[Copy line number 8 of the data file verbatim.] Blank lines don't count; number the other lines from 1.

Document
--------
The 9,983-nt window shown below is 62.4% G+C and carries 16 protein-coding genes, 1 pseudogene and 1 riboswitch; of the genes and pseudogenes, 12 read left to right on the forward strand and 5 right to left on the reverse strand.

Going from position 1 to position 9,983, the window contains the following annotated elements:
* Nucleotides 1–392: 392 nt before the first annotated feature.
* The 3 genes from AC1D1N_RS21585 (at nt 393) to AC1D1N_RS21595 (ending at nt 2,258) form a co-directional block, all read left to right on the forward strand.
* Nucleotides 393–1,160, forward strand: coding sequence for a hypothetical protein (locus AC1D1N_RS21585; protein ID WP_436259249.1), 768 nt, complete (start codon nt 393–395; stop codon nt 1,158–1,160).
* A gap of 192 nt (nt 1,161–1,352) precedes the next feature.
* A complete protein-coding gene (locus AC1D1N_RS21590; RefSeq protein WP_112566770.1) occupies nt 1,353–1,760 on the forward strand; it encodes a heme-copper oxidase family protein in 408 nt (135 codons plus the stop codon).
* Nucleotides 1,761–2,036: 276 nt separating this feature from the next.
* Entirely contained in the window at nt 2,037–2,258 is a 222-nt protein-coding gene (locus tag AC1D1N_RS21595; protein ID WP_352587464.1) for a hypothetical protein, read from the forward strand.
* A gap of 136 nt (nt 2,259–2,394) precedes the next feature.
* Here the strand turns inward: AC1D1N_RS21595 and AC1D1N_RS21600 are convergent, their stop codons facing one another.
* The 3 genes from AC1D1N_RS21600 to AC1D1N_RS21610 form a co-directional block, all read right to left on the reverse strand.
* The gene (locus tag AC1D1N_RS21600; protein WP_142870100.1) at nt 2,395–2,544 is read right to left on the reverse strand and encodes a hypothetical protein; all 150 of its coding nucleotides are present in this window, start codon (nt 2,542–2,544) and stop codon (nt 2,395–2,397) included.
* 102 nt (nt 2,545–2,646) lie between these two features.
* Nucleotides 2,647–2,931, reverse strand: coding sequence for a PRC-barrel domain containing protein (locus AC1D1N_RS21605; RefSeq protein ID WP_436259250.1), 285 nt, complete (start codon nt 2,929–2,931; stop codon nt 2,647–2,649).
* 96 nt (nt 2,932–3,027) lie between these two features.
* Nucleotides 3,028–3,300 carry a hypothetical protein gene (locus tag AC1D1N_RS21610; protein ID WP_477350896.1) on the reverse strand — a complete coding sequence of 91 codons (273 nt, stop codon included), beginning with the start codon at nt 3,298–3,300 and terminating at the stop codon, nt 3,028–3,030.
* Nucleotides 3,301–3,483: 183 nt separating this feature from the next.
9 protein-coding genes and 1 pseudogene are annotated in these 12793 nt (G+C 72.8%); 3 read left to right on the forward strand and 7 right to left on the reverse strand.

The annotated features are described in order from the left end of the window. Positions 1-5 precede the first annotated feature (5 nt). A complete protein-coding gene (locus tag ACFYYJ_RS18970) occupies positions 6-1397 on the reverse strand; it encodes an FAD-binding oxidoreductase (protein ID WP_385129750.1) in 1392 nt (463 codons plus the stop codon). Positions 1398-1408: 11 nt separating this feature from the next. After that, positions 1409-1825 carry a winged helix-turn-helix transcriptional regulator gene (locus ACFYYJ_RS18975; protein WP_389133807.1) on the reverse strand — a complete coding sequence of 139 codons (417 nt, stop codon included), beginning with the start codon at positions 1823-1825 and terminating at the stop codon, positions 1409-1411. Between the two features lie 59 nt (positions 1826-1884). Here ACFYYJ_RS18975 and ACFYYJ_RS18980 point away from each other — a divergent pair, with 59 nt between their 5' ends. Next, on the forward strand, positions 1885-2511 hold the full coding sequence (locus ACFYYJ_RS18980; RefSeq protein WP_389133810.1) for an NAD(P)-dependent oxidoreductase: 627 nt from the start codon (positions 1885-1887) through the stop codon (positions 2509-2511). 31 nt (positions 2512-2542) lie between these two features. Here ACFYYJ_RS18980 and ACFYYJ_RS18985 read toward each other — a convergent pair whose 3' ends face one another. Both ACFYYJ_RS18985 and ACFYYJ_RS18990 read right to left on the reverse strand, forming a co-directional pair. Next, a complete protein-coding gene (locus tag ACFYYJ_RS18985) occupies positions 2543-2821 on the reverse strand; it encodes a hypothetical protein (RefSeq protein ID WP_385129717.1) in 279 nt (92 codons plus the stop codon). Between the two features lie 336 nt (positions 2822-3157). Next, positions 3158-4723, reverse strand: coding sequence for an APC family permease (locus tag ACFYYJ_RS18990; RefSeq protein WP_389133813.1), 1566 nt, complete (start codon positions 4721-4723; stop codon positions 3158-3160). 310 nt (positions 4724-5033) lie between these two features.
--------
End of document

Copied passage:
* Nucleotides 1,761–2,036: 276 nt separating this feature from the next.